Moss, lichens and oversized Hawaiian plantago have begun reclaiming the small green patch where lumber was flown in. The ancient ecosystem is slow to recover. Luckily, it’s been given the chance.

This year ML&P will add another 3,033 acres to the preserve, increasing the size of what is already the largest private nature preserve in Hawai‘i to 10,401 acres—nearly half the company’s landholdings on West Maui.

Bartlett has been with the preserve since the beginning. In his spare time, he chairs the Maui Invasive Species Committee, an organization tasked with defending Maui’s shores against aggressive alien plants and predators.

While tough on pests, he’s crazy for flowers. He’s worked on this mountain for years, but the plants’ magic still gets to him. He remembers individual blooms along the boardwalk, the most photogenic geranium, for instance. Each time we pass a blooming lobelia (about every 10 feet) he snaps a photo. He must have thousands of shots back in the office.

The battle to save endangered ecosystems apparently demands this kind of devout passion.

As we follow the boardwalk, mist races towards us, building and evaporating in swirls. Periodic breaks in the clouds reveal the opposing cliff walls awash with waterfalls. Sun spills down and, briefly, Violet Lake emerges from the fog.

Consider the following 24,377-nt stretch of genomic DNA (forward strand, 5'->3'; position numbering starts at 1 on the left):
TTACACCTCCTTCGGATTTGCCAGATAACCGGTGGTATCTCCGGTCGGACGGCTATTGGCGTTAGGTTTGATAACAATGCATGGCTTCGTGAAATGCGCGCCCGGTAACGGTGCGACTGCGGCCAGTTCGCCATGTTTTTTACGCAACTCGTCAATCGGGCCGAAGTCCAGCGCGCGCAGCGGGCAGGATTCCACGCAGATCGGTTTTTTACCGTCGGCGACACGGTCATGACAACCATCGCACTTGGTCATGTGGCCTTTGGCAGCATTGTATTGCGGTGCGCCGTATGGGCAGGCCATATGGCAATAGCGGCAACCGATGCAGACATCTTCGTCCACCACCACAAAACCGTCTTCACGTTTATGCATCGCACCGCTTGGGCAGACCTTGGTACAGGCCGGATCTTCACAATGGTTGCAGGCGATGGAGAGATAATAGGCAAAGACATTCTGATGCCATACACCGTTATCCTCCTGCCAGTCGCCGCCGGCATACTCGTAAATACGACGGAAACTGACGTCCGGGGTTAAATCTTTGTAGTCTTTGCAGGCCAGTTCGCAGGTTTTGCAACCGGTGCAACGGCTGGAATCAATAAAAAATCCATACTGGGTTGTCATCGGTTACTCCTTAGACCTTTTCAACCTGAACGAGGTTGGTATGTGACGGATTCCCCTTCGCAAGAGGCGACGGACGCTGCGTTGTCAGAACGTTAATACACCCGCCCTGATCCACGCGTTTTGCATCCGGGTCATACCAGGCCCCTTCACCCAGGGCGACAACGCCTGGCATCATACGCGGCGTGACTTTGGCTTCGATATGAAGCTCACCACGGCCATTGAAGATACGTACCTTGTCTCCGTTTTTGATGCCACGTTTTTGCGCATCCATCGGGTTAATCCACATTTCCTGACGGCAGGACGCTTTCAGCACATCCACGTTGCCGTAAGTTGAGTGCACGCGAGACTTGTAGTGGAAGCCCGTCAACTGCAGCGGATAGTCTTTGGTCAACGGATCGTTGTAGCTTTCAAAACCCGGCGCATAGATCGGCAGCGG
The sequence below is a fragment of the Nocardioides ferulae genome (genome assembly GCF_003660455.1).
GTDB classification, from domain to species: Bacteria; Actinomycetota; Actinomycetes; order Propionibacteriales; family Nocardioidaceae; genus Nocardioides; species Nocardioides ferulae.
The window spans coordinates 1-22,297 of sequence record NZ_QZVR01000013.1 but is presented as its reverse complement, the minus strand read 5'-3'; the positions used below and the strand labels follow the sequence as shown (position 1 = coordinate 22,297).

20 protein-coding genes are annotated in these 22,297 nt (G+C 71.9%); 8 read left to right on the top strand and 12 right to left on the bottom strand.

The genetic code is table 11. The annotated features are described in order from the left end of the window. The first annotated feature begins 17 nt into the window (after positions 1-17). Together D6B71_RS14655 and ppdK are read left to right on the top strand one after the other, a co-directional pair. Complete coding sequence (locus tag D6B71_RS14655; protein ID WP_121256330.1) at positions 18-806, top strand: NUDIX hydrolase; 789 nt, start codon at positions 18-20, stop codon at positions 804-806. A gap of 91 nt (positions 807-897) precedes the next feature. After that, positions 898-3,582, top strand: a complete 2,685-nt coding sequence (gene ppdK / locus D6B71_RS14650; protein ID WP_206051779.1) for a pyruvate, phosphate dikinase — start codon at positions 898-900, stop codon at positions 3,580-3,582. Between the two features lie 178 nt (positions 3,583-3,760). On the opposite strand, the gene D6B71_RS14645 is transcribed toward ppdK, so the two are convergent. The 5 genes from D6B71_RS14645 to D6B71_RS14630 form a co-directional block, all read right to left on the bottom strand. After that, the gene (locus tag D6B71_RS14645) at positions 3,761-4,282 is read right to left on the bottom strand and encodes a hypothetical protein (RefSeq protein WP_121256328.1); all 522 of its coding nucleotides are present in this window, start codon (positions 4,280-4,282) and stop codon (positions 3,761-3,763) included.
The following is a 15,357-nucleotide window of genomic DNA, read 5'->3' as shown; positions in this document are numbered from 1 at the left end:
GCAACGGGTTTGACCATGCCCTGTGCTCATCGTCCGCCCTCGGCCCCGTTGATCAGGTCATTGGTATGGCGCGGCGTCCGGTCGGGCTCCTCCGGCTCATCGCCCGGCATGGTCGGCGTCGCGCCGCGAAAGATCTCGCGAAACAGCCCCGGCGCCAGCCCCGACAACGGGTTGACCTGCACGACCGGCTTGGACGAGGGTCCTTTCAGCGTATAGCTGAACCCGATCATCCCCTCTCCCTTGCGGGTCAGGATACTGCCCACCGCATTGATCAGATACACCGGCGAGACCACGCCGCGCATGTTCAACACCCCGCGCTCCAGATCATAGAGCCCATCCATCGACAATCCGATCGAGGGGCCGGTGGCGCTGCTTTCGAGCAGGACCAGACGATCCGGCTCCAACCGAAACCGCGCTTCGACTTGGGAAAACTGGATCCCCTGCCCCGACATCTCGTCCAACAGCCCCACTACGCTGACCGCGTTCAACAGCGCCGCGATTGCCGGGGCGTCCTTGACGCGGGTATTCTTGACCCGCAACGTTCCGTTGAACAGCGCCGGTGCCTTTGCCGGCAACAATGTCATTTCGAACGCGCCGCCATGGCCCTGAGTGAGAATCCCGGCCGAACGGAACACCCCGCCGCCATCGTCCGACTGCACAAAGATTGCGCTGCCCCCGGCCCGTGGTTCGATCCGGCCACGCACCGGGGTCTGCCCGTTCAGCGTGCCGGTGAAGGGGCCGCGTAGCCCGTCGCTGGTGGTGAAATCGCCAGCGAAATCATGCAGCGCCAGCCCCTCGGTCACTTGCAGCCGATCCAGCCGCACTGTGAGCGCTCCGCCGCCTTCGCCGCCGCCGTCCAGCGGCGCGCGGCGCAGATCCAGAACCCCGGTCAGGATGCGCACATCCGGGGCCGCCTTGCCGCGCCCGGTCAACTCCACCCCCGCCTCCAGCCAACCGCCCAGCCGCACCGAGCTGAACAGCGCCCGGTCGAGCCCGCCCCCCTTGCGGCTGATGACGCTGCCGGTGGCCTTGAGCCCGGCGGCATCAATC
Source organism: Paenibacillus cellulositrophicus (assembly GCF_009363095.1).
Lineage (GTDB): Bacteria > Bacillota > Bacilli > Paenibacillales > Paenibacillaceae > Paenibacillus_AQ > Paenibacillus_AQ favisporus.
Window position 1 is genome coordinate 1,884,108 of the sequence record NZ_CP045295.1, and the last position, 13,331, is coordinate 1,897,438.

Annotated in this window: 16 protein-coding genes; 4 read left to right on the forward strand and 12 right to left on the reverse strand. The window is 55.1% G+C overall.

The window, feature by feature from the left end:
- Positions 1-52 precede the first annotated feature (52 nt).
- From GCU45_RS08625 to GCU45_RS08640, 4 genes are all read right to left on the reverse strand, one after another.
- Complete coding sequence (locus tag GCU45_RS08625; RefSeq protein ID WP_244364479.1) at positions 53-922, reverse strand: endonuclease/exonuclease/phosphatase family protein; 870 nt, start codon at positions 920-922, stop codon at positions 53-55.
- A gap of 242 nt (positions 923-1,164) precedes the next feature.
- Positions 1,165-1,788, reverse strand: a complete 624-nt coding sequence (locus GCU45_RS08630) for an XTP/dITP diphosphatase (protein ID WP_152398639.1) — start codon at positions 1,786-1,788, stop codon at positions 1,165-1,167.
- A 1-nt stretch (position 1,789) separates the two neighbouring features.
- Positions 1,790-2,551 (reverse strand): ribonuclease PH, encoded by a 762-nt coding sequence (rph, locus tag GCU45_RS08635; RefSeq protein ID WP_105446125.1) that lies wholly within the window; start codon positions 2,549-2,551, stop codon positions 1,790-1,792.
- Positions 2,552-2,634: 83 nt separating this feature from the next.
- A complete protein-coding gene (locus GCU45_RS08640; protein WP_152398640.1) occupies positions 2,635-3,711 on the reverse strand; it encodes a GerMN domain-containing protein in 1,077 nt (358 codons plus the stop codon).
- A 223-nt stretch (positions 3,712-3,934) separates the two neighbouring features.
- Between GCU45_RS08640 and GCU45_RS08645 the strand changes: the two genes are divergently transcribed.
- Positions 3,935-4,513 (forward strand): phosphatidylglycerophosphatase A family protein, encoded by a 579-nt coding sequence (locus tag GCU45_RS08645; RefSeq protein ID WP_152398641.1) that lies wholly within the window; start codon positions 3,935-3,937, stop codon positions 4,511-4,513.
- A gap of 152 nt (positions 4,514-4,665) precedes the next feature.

One of the most sacred bodies of water in Hawai‘i, Violet Lake, or Ki‘owaiokiha, is the mountain home of Kihawahine, a mo‘o (lizard) goddess and ‘aumakua (guardian spirit) of Princess Keopuolani.

The lake is a unique ecosystem itself, yet to be thoroughly studied. “Violet” refers to both the color reflected by the lake’s dark waters and the rare flower populating its banks. Bartlett encourages me to stop and smell the Viola mauiensis, the endemic Maui violet. Kneeling down, I push my nose right up to the tiny flower. The strength of the scent is amazing, a full, heady fragrance designed to seduce pollinators—damn the wind, rain and utter remoteness of the place.

This flamboyance is what makes these plants so admirable. They devised ways to survive on this soggy, rugged peak, not quietly, but with all the bells and whistles blowing.

Take the lobelias. They’re one of the few species that break above the six-inch canopy. A single thick stalk rises up about two feet, topped by a silver-green pom-pom, looking like a spazzy cheerleader drawn by Dr. Seuss. From the pom-pom bursts a tassel of magenta blossoms. Some lobelias break whatever rules remain here in plant heaven, and toss out two, even three, flower tassels. Now is that really necessary? I can’t help but anthropomorphize the plants up here—they seem euphoric, like they exist just for the pleasure of it.